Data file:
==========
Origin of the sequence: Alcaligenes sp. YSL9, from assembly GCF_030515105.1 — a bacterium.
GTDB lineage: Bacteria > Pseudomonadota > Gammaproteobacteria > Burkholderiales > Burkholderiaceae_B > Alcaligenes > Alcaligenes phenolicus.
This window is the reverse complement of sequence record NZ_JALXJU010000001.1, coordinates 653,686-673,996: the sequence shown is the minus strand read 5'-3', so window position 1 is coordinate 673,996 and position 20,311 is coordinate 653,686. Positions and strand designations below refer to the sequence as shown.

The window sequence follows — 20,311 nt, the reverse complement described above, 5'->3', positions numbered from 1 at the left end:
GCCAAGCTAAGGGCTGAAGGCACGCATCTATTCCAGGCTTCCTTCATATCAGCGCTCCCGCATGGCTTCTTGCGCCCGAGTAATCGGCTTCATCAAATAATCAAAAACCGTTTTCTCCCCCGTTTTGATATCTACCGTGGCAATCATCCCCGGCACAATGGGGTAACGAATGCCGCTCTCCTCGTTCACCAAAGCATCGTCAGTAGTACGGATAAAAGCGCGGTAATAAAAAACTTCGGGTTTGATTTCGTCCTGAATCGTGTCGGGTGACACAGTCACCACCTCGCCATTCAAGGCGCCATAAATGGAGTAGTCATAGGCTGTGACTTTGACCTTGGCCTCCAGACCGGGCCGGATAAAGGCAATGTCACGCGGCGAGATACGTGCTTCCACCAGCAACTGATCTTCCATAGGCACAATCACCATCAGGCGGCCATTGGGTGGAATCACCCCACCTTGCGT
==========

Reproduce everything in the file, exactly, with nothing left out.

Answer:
Origin of the sequence: Alcaligenes sp. YSL9, from assembly GCF_030515105.1 — a bacterium.
GTDB lineage: Bacteria > Pseudomonadota > Gammaproteobacteria > Burkholderiales > Burkholderiaceae_B > Alcaligenes > Alcaligenes phenolicus.
This window is the reverse complement of sequence record NZ_JALXJU010000001.1, coordinates 653,686-673,996: the sequence shown is the minus strand read 5'-3', so window position 1 is coordinate 673,996 and position 20,311 is coordinate 653,686. Positions and strand designations below refer to the sequence as shown.

The window sequence follows — 20,311 nt, the reverse complement described above, 5'->3', positions numbered from 1 at the left end:
GCCAAGCTAAGGGCTGAAGGCACGCATCTATTCCAGGCTTCCTTCATATCAGCGCTCCCGCATGGCTTCTTGCGCCCGAGTAATCGGCTTCATCAAATAATCAAAAACCGTTTTCTCCCCCGTTTTGATATCTACCGTGGCAATCATCCCCGGCACAATGGGGTAACGAATGCCGCTCTCCTCGTTCACCAAAGCATCGTCAGTAGTACGGATAAAAGCGCGGTAATAAAAAACTTCGGGTTTGATTTCGTCCTGAATCGTGTCGGGTGACACAGTCACCACCTCGCCATTCAAGGCGCCATAAATGGAGTAGTCATAGGCTGTGACTTTGACCTTGGCCTCCAGACCGGGCCGGATAAAGGCAATGTCACGCGGCGAGATACGTGCTTCCACCAGCAACTGATCTTCCATAGGCACAATCACCATCAGGCGGCCATTGGGTGGAATCACCCCACCTTGCGT